Sheri Menelli wrote:Hi,
I know everyone talks about how great straw is but I am now a bit concerned about it. Another friend who knows far more than I do on Permaculture mentioned how many pesticides they use on it. So, I still have straw in my yard and it is too late to get rid of it but I don't think I'll buy more unless I can find an organic source for it.
Brian Vagg wrote:Tal - Great suggestion! I will be planting a number woody n-fixers. I am thinking about some black locust trees that I can chop and drop after a few years.
Brian Vagg wrote:Thanks for the suggestion of vines. I will have fruit trees that will be in the middle of the lawn. I will look for some type of fruiting vine that produces quickly (years 1 -2) and get a few years of good crops before the fruit trees shade it out. Any suggestions on an early producing vine for my zone? That wall is SW facing so it gets full sun all day long. Grapes would be one of my first thoughts. I do have good producing grapes already on the property so something different from grapes would be nice. But I can always make raisins with the surplus.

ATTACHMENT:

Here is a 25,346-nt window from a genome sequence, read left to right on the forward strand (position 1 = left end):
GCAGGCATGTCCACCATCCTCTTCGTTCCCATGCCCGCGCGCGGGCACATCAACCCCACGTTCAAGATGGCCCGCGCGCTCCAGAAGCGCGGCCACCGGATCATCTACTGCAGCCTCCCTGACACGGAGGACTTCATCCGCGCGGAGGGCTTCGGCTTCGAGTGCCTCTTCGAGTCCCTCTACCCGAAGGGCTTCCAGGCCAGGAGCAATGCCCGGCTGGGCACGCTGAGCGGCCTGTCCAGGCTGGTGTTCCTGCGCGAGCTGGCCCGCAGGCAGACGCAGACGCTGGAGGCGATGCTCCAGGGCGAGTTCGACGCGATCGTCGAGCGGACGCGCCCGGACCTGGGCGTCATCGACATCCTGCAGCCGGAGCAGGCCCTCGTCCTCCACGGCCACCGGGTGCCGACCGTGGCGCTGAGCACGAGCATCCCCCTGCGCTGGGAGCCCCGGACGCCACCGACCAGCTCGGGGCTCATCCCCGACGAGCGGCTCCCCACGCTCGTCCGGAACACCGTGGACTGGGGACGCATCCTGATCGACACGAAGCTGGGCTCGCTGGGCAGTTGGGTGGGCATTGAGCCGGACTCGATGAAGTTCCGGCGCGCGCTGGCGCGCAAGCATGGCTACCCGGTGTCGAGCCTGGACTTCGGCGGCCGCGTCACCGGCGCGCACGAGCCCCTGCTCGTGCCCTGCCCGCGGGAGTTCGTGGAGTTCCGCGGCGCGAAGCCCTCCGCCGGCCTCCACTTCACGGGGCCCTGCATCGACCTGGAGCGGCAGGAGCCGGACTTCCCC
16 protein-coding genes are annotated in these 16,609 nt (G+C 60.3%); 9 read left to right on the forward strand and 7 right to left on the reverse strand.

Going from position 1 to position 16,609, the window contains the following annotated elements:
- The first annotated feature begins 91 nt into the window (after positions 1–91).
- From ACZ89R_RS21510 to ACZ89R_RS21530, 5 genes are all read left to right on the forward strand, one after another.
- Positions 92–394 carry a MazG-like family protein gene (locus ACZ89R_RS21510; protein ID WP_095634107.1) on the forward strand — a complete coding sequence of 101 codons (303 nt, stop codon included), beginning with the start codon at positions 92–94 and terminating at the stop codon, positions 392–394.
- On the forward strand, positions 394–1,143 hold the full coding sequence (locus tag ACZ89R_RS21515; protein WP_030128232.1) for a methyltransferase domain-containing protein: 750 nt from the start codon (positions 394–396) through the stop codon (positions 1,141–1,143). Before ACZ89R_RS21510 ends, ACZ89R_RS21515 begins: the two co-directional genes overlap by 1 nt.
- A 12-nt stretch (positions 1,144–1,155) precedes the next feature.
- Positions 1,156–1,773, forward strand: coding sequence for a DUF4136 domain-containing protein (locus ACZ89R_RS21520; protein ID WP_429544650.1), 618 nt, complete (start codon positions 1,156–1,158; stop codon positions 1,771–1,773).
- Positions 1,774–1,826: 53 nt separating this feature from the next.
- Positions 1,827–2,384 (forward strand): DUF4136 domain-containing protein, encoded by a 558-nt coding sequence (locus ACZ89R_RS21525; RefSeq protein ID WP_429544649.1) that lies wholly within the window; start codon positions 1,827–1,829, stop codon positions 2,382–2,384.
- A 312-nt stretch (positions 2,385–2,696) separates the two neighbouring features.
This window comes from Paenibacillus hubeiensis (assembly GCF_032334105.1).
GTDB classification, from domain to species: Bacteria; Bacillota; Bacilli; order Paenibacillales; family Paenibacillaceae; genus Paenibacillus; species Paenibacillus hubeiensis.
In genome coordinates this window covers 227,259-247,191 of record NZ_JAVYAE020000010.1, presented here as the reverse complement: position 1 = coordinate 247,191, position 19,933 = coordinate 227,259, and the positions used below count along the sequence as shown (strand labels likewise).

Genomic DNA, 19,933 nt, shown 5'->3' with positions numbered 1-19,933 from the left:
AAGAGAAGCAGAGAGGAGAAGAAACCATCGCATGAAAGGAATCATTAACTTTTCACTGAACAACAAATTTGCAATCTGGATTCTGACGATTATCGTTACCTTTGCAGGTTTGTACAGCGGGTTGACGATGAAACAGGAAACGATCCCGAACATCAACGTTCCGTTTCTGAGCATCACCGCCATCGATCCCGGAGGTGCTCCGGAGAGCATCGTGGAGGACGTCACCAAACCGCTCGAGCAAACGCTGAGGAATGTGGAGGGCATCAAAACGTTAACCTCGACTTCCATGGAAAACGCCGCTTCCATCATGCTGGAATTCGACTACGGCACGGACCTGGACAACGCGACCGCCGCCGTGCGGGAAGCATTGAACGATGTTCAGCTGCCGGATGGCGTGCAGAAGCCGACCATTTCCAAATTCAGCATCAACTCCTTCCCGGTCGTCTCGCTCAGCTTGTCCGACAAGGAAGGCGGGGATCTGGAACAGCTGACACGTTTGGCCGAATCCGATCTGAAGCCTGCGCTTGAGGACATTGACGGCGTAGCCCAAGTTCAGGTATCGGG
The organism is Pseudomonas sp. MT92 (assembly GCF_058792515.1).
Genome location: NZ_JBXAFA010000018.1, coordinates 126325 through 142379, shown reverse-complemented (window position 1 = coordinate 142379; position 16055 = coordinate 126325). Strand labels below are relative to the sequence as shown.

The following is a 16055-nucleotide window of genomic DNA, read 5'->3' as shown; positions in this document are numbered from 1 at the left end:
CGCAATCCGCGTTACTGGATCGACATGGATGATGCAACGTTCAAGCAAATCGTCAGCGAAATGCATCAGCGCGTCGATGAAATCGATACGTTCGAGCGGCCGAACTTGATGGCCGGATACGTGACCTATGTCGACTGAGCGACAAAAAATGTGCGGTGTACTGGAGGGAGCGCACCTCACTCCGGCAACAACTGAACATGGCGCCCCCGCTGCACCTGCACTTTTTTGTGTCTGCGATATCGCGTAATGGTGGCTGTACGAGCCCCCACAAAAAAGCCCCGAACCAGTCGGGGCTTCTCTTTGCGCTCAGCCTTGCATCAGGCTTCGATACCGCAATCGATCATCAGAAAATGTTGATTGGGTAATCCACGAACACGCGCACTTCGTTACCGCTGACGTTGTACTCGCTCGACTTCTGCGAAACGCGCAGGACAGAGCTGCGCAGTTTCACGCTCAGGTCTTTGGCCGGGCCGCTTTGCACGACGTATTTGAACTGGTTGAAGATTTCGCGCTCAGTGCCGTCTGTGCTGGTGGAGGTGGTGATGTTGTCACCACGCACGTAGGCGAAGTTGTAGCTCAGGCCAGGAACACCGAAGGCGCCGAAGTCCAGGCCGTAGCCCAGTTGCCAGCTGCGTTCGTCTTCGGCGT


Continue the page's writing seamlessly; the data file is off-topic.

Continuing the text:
Vester Stevens wrote:I'm a firm believer in Ruth Stout's mulch method. Use hay instead of straw, and if you can find it, use moldy hay, about 6 inches deep. It's better at moisture retention and contributes to better soil improvement. Once you have your perennials in place, following Stout's and Fukuoka's methods will greatly reduce your garden work.
If yuou don't have them in your library, you need to obtain their books. They are short, concise, and easy reads.